Oils and pastels in Snowdonia
As a full-time professional artist, Keith Bowen has done his share of travelling. In the mid-1990s, he made a number of trips to the US over a two-year period as he developed his book Among the Amish. He has done the near-obligatory series of paintings of Venice, and another series of Provence. Now, however, he is focused almost exclusively on his homeland of north Wales.
It is a decision that involves him in long-distance commuting. His home and studio are in Scotland. Every four to six weeks he packs his sketching materials and storm-proof clothing and heads off to Snowdonia.
Once there, every second counts. "Even if the weather is awful, I'm out there," he says. "I haven't got the luxury of being able to sit back, waiting for it to clear. But I feel very comfortable in these wild places, much more so than in a modern shopping centre.
"Spending time in Venice and Provence was fine, but I've been mucking about in the Welsh hills for ever. I have a greater understanding of this landscape, a greater gut feeling for it."
Oils and pastels
Half of Keith's studio is set out for oils, and half for pastels. He will work in, say, oils on several paintings, until he feels that a particular subject might work well in pastels. Then he switches for a while until he is ready for a change once more. At his one-man exhibition at the Martin Tinney Gallery, Cardiff, this summer about threequarters of the work was pastel.
Whichever medium he uses, however, the paintings are recognisably his. "It is not a style," he stresses. "I don't strive for a particular style. Drawing is handwriting, and what you see is my handwriting."
"To me, a single line would not look right and, most importantly, would be out of character with the rest of the painting," he explains. "As you come down the picture the approach changes slowly from rear to middle distance, and then in the foreground the marks are much more vigorous and pronounced.
"Even with the patch of white water, which makes a solid shape, you have not one mark but an accretion of many marks."
But Keith does draw a distinction between his two favourite media. With oil paints — he uses mostly Old Holland and Winsor & Newton Artist grade — the possibilities are infinite, he says.
"Choices have to be made between rough canvases or smooth panels, and between huge ranges of brushes and palette knives, according to the texture I want to achieve. This is very exciting, but it does sometimes mean I can get sidetracked into thinking about the medium rather than the message.
"I am happier with pastels because I don't have to think about what I am doing, just about what I am trying to say."
His oil paintings begin with a brush drawing in grey or earth tones, his pastels with a charcoal drawing on a finegrade industrial sandpaper, which he works and reworks until he is happy with the composition. Then, as shown in his demonstration painting Carrying Sheep, he almost obliterates the original drawing as he covers the surface with a mass of lines in randomly chosen colours — a technique favoured by Degas.
By allowing some of these colours to glint through, he aims to give a depth to his paintings which, he believes, cannot be found in photographs or digital images. And he has plenty of colours to choose from — almost 2,000 pastels in all, including full sets of Daler- Rowney, Unison, Schmincke and Sennelier.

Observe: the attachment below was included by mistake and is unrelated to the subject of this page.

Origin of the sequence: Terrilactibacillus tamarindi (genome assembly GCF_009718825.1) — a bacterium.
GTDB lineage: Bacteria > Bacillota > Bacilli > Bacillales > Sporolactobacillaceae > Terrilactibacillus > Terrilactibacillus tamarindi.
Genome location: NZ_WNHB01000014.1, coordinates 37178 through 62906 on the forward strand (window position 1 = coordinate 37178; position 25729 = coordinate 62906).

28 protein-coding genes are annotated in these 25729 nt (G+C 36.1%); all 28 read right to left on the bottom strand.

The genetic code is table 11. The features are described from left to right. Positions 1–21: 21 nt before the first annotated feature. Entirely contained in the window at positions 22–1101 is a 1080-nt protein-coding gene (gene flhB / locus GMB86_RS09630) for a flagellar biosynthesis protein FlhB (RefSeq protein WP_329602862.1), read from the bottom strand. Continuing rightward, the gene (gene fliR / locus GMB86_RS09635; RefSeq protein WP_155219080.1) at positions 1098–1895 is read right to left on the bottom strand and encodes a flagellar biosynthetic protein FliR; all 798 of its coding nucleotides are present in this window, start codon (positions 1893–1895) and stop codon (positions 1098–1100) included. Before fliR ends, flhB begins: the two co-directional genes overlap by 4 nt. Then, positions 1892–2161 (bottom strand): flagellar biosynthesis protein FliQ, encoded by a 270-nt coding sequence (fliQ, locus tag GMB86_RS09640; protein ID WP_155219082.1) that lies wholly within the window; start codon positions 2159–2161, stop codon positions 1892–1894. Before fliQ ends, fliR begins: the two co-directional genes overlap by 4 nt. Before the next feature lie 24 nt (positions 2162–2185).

Nothing is invented in his paintings, he points out, but that does not mean all the elements were in the same place at the same time. His models are shepherds and farmworkers who have been photographed at work, and then sketched in Conté. "I have many, many drawings of the way sheep could be, but the one I selected in this instance was right for this picture. In the same way, I have chosen the very best hands I could find in my sketchbooks. The crux of the painting is the knuckle of the index finger, which shows the strain of holding the sheep."
Bowen paints the hills and farmers of Snowdonia not just because he has known them since childhood but because he sees a way of life that could disappear. "We and the landscape are one," he says. "The phrase everyone uses is 'We are all moving forward', whereas I want to cling on. "All of these things are extremely important, and we lose them at our peril. If there is a link across my work, that would be it."
DEMONSTRATION: Carrying Sheep
"A charcoal sketch established the bones of the composition, and this was developed further with black pastel. The circle in the bottom right corner is a compositional device echoing the sun. Refining the drawing was crucial as it was the framework for all the subsequent work."
"Linear marks were added with harder pastels, such as Daler-Rowney and Unison. The colour choice was almost random, but the process helped to separate foreground from background. The greater the range of colours that I use in these early stages, the more options I have for developing the painting later."
"I continued adding colours. Some parts are evident in the final painting, whilst other passages were entirely worked over."
"Colour now gave way to tonal values, the cool dark blues contrasting with the existing warm reds and oranges."
"Temporarily the painting took on a much cooler feel as blue was added to the sky."
"For the final layers I switched to softer pastels — Schmincke and Sennelier — and a technique that might be termed 'linear glazing', just gently brushing on colours with the edge of the sticks."
Carrying Sheep, pastel, 391/2x291/2in (100x75cm)
"The final touches were additions to the grass and stonework, and I refined and unified colours throughout until I was satisfied with the effect."